I’ve spent the better part of my career deep within communities, finding out what makes them tick, what their needs are, how they see and experience the world, and what they’d like to achieve for themselves and future generations.
Over decades of community experience – growing up in Buffalo to working in cities around the globe to living in Brooklyn, one of the most diverse counties in the U.S. – I’ve discovered a universal truth: people want to be involved in the development of their communities.
When activists are out marching to oppose an initiative, policy or project that’s going to impact their community, they’re depicted as obstructionists. They’re not – they simply want to be part of the process. They want to feel like something’s being done with and for them, not to them. They want to be heard. They want to protect the qualities and character that define their community.
Unfortunately, most companies involved in economic development across the U.S. and around the world don’t fully realize this until their relations with communities have deteriorated and spun out of control.
Consider the challenges facing Uber or Airbnb, which have been battling local governments and the labor community for years, or Amazon, which has experienced community protests in several cities it’s considering for its HQ2.
I have advised dozens of organizations over the years in similar positions – from campaigns and governments to corporations and nonprofits – on how to engage productively with communities. My best advice: listen before you act.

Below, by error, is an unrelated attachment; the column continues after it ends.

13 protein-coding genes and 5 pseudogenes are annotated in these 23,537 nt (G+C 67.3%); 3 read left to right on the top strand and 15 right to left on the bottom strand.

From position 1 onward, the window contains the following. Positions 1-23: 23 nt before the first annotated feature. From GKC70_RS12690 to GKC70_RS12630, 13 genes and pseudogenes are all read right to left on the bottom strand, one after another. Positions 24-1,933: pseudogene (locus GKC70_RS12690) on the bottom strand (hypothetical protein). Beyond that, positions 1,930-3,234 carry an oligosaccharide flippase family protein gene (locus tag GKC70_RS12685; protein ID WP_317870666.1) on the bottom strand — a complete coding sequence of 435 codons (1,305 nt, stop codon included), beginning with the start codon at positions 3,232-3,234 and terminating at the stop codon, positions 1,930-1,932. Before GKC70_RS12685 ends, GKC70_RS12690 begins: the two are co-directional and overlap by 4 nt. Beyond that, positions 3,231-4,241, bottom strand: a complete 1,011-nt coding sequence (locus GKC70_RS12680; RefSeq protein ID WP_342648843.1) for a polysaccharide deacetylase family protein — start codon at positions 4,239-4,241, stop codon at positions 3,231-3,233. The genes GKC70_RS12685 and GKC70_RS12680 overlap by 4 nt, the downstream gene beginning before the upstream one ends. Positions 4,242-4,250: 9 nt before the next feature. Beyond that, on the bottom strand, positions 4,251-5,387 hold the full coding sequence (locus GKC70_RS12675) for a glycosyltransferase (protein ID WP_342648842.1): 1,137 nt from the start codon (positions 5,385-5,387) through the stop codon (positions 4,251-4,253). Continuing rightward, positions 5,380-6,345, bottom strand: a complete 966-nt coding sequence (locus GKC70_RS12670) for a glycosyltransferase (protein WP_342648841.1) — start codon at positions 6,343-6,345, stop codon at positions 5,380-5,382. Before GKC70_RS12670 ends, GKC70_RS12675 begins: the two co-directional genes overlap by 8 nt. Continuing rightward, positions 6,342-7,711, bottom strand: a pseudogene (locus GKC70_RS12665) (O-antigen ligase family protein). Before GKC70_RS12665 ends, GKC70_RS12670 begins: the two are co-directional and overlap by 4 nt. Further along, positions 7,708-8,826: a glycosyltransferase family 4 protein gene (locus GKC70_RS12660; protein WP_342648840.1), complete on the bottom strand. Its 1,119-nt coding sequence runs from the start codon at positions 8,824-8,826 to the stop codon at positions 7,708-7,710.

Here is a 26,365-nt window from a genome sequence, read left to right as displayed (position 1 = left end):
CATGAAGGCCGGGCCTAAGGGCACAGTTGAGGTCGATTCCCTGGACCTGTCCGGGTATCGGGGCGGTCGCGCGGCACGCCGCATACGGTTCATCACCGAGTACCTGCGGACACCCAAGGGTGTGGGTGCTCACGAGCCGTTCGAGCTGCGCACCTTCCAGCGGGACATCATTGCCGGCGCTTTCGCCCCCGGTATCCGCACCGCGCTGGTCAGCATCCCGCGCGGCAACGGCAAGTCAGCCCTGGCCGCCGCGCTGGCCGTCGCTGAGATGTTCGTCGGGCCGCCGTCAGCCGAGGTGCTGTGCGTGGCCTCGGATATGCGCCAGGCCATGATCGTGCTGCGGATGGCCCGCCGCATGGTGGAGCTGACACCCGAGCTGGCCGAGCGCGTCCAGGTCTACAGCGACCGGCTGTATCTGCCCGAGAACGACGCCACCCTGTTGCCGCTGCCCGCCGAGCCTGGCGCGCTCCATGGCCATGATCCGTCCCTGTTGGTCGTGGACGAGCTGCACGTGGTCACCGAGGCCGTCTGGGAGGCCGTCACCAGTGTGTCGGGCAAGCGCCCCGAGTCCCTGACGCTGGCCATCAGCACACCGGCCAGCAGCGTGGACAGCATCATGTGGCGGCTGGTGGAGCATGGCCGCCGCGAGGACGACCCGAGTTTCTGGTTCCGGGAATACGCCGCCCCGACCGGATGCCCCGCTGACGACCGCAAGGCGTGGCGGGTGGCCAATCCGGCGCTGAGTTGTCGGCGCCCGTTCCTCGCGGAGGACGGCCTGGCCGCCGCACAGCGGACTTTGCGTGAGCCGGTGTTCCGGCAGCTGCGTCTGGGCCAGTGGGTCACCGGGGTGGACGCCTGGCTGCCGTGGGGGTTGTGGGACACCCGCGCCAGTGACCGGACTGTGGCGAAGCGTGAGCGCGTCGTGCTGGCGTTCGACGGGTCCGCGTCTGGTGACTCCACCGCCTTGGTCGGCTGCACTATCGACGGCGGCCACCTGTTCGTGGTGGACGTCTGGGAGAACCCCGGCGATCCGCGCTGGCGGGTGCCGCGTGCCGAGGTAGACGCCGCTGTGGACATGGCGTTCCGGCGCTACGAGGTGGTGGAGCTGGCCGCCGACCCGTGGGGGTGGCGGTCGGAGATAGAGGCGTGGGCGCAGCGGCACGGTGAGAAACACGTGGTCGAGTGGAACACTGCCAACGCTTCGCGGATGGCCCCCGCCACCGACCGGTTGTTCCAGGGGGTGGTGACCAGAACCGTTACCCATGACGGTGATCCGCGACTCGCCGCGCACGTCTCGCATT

Are you launching a new product or initiative? Moving into or expanding in key markets? Planning a large development or infrastructure project? Then your first step should be engaging the communities you’ll be impacting. And it can’t just be elected officials and national groups like the NAACP. They are critically important, but you need to go much deeper – think churches, first responders, educators, community-focused media, community boards, neighborhood associations, union locals, and other deep-in-the-community organizations.
Community engagement takes time, energy, patience, and careful planning, and you’ll need to make significant investments along the way. However, the invaluable insights you’ll obtain, coupled with the massive goodwill you’ll deposit, will pay dividends for years to come. Done correctly, you’ll eliminate the risk of damaging protests, costly litigation and intense political battles; build a new, passionate cadre of dedicated brand supporters; ensure faster time to market for business initiatives; and invest in a way that makes communities better.